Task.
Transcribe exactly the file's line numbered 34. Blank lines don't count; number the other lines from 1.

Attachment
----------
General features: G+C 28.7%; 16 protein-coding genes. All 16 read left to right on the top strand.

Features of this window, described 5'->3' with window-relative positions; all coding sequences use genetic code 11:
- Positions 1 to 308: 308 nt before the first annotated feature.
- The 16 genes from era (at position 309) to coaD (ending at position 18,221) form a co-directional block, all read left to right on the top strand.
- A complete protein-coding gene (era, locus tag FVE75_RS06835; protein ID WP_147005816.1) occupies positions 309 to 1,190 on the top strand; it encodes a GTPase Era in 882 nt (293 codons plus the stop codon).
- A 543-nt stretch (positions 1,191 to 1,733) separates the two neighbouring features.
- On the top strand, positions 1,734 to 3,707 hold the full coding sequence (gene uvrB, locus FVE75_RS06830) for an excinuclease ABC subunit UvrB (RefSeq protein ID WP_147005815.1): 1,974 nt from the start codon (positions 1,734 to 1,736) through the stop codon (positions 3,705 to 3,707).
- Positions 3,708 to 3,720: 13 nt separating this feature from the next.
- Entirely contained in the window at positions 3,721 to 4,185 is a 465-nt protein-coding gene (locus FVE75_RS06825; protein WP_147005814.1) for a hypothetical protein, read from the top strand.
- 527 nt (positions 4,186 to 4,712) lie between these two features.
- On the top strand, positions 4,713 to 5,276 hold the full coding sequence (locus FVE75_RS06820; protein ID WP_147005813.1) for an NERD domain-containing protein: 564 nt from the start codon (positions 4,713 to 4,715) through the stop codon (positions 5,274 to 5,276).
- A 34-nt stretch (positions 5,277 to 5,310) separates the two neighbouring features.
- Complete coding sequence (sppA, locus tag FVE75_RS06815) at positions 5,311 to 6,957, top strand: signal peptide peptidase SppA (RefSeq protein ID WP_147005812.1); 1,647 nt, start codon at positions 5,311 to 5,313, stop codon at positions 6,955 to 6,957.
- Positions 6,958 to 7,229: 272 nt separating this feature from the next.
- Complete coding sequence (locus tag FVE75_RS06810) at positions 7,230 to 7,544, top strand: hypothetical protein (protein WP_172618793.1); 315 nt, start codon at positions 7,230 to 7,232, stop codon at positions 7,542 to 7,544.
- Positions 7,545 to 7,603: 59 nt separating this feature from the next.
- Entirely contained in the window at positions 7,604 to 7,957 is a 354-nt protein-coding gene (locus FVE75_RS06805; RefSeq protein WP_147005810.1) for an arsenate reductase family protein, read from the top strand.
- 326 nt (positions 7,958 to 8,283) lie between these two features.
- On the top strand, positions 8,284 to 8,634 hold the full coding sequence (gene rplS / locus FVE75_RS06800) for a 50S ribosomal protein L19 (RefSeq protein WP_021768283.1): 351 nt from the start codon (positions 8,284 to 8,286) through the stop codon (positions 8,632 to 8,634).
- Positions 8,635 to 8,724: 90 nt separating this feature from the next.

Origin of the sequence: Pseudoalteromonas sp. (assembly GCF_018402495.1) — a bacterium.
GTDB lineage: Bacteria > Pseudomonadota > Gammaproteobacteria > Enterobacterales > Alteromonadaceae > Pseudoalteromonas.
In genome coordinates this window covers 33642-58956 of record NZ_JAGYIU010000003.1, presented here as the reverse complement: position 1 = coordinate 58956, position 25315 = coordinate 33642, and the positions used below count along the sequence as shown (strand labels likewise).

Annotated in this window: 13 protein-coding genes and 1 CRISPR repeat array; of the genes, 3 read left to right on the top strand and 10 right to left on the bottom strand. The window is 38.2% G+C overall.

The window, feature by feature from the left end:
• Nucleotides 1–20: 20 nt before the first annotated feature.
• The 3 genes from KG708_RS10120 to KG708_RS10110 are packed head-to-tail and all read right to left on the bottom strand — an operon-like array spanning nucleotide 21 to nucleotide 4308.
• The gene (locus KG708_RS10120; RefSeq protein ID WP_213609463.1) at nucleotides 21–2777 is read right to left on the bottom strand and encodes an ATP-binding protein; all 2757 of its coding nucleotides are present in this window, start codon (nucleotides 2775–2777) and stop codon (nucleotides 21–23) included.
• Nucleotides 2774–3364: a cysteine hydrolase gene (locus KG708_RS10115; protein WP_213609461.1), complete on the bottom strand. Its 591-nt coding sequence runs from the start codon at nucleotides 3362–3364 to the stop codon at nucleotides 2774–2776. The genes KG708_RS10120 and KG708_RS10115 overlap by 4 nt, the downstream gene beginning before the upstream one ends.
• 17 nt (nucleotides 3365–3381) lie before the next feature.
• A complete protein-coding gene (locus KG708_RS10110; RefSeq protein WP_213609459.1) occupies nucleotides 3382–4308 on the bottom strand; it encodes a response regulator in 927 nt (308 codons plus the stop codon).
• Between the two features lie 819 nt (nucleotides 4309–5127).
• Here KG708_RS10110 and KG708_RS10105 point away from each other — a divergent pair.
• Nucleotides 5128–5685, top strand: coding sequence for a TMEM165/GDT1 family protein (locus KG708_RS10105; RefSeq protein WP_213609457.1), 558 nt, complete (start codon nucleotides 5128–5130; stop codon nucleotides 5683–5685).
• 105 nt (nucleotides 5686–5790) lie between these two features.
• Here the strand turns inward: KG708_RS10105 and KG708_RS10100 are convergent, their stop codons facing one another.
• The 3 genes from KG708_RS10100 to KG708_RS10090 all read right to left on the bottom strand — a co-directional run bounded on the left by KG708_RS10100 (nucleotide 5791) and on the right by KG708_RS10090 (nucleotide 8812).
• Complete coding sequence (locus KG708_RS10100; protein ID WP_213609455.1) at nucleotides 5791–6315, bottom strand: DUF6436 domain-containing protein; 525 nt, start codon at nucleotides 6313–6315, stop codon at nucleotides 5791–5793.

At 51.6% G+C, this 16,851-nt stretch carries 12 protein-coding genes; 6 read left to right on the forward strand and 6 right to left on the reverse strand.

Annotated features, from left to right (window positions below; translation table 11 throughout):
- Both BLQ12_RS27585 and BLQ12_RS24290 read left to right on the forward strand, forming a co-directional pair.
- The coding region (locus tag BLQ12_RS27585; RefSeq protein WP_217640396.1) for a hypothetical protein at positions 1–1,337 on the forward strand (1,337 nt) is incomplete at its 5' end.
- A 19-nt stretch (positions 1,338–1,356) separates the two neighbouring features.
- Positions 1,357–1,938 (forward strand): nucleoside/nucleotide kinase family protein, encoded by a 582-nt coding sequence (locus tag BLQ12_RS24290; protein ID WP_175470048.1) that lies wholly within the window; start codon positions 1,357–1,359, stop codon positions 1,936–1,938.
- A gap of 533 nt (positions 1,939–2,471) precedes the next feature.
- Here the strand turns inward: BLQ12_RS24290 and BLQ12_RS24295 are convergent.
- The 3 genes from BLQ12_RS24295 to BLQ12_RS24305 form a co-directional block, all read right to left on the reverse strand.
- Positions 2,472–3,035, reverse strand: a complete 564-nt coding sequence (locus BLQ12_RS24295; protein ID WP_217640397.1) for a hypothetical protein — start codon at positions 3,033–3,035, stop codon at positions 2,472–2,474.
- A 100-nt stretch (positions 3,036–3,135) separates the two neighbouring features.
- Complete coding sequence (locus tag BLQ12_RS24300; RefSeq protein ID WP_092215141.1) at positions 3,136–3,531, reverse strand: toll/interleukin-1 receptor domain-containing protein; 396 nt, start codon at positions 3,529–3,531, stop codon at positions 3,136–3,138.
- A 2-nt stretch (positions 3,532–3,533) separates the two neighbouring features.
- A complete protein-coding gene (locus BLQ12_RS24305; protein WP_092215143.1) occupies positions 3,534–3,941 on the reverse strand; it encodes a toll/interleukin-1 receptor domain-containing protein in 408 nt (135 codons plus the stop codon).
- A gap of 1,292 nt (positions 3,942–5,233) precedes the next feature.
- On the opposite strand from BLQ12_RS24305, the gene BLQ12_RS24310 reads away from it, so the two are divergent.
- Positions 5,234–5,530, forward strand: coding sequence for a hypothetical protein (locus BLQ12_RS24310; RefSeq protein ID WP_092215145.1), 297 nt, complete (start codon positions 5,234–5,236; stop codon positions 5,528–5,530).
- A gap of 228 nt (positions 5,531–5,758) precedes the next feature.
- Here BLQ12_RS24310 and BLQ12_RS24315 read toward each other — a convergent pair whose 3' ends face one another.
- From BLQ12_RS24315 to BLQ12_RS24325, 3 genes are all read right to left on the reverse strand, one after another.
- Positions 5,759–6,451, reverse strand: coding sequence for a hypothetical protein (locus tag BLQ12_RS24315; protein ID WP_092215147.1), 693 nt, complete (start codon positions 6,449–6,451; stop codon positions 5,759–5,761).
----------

• Nucleotides 5128–5685, top strand: coding sequence for a TMEM165/GDT1 family protein (locus KG708_RS10105; RefSeq protein WP_213609457.1), 558 nt, complete (start codon nucleotides 5128–5130; stop codon nucleotides 5683–5685).